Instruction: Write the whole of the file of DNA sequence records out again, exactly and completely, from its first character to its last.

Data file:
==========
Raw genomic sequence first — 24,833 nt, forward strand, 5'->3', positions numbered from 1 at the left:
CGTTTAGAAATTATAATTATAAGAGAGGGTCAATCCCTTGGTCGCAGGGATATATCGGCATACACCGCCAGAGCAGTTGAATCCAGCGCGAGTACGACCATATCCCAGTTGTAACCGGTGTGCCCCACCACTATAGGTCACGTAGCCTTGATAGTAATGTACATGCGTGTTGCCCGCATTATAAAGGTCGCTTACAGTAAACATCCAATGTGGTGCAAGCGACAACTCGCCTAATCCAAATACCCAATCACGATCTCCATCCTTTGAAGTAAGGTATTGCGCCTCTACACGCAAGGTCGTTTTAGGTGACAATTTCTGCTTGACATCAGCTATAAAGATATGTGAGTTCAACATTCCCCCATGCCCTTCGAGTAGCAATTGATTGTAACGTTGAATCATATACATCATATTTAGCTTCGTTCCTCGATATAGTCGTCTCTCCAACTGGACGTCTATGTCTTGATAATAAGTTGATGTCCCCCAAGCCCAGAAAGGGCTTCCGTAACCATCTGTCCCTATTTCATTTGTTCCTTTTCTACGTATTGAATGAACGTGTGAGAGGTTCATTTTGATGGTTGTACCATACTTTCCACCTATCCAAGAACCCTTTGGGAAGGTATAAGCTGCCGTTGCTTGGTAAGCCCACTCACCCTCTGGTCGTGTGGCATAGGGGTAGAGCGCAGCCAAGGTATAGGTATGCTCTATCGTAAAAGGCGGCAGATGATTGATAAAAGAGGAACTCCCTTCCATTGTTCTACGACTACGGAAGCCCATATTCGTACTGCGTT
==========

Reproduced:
Raw genomic sequence first — 24,833 nt, forward strand, 5'->3', positions numbered from 1 at the left:
CGTTTAGAAATTATAATTATAAGAGAGGGTCAATCCCTTGGTCGCAGGGATATATCGGCATACACCGCCAGAGCAGTTGAATCCAGCGCGAGTACGACCATATCCCAGTTGTAACCGGTGTGCCCCACCACTATAGGTCACGTAGCCTTGATAGTAATGTACATGCGTGTTGCCCGCATTATAAAGGTCGCTTACAGTAAACATCCAATGTGGTGCAAGCGACAACTCGCCTAATCCAAATACCCAATCACGATCTCCATCCTTTGAAGTAAGGTATTGCGCCTCTACACGCAAGGTCGTTTTAGGTGACAATTTCTGCTTGACATCAGCTATAAAGATATGTGAGTTCAACATTCCCCCATGCCCTTCGAGTAGCAATTGATTGTAACGTTGAATCATATACATCATATTTAGCTTCGTTCCTCGATATAGTCGTCTCTCCAACTGGACGTCTATGTCTTGATAATAAGTTGATGTCCCCCAAGCCCAGAAAGGGCTTCCGTAACCATCTGTCCCTATTTCATTTGTTCCTTTTCTACGTATTGAATGAACGTGTGAGAGGTTCATTTTGATGGTTGTACCATACTTTCCACCTATCCAAGAACCCTTTGGGAAGGTATAAGCTGCCGTTGCTTGGTAAGCCCACTCACCCTCTGGTCGTGTGGCATAGGGGTAGAGCGCAGCCAAGGTATAGGTATGCTCTATCGTAAAAGGCGGCAGATGATTGATAAAAGAGGAACTCCCTTCCATTGTTCTACGACTACGGAAGCCCATATTCGTACTGCGTT